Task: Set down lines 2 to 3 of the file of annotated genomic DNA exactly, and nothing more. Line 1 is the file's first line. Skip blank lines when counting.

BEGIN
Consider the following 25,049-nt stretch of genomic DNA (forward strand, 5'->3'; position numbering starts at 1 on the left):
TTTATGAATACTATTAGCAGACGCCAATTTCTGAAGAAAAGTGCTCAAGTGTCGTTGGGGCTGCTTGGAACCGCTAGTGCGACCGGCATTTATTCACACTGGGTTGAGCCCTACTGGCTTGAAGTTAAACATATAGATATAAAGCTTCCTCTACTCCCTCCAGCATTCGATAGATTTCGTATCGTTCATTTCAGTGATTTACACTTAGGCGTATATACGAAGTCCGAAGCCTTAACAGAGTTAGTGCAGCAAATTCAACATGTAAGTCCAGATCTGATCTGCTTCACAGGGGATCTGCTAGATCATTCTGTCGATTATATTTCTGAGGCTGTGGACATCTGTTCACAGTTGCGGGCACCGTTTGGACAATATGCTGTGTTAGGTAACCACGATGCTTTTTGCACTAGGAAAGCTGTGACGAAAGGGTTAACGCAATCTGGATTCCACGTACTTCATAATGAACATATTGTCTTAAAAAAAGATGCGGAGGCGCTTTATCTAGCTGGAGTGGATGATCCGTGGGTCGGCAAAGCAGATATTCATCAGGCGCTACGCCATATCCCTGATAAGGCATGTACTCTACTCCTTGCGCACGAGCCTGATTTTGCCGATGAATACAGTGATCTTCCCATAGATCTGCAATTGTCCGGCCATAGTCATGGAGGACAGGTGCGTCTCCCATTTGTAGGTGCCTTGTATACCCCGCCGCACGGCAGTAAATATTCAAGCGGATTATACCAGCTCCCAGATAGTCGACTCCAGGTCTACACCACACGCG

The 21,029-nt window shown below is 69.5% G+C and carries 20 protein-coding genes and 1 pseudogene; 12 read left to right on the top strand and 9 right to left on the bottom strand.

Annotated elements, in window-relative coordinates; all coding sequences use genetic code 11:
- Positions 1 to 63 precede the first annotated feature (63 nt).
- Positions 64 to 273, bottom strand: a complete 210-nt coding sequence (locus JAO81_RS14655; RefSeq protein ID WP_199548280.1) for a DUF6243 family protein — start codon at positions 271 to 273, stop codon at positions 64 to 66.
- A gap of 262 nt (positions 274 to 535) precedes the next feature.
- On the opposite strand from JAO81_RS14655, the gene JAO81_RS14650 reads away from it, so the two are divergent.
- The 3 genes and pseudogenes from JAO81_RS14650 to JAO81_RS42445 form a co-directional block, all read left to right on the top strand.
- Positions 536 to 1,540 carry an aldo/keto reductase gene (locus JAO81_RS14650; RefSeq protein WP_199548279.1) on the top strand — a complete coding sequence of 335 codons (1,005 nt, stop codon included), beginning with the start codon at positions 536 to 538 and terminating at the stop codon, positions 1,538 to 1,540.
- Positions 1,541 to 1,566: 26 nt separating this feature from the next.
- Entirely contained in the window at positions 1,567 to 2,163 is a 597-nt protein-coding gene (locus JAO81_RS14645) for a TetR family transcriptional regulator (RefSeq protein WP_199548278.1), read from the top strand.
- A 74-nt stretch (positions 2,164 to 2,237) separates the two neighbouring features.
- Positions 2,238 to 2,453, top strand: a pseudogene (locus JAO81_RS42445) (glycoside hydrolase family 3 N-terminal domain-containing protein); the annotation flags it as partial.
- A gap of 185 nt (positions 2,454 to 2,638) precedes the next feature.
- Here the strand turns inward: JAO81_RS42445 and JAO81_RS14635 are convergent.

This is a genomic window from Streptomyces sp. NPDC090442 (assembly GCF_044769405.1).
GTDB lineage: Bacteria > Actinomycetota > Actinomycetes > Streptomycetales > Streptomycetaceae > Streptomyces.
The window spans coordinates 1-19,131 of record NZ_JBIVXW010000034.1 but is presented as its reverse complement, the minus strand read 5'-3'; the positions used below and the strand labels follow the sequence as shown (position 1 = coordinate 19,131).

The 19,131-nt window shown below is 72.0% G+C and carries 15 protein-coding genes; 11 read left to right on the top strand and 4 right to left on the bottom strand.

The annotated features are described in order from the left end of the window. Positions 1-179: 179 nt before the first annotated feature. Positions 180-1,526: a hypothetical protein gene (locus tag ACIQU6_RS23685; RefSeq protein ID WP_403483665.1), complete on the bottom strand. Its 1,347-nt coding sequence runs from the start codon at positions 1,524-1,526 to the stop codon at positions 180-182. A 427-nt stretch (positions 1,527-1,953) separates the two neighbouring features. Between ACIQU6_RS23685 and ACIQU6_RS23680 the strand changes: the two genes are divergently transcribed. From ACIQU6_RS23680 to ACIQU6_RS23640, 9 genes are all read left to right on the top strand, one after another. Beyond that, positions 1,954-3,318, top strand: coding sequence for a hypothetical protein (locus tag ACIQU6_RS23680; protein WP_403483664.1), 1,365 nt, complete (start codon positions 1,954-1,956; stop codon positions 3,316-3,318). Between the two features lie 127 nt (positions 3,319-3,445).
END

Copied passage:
TTTATGAATACTATTAGCAGACGCCAATTTCTGAAGAAAAGTGCTCAAGTGTCGTTGGGGCTGCTTGGAACCGCTAGTGCGACCGGCATTTATTCACACTGGGTTGAGCCCTACTGGCTTGAAGTTAAACATATAGATATAAAGCTTCCTCTACTCCCTCCAGCATTCGATAGATTTCGTATCGTTCATTTCAGTGATTTACACTTAGGCGTATATACGAAGTCCGAAGCCTTAACAGAGTTAGTGCAGCAAATTCAACATGTAAGTCCAGATCTGATCTGCTTCACAGGGGATCTGCTAGATCATTCTGTCGATTATATTTCTGAGGCTGTGGACATCTGTTCACAGTTGCGGGCACCGTTTGGACAATATGCTGTGTTAGGTAACCACGATGCTTTTTGCACTAGGAAAGCTGTGACGAAAGGGTTAACGCAATCTGGATTCCACGTACTTCATAATGAACATATTGTCTTAAAAAAAGATGCGGAGGCGCTTTATCTAGCTGGAGTGGATGATCCGTGGGTCGGCAAAGCAGATATTCATCAGGCGCTACGCCATATCCCTGATAAGGCATGTACTCTACTCCTTGCGCACGAGCCTGATTTTGCCGATGAATACAGTGATCTTCCCATAGATCTGCAATTGTCCGGCCATAGTCATGGAGGACAGGTGCGTCTCCCATTTGTAGGTGCCTTGTATACCCCGCCGCACGGCAGTAAATATTCAAGCGGATTATACCAGCTCCCAGATAGTCGACTCCAGGTCTACACCACACGCG

The 21,029-nt window shown below is 69.5% G+C and carries 20 protein-coding genes and 1 pseudogene; 12 read left to right on the top strand and 9 right to left on the bottom strand.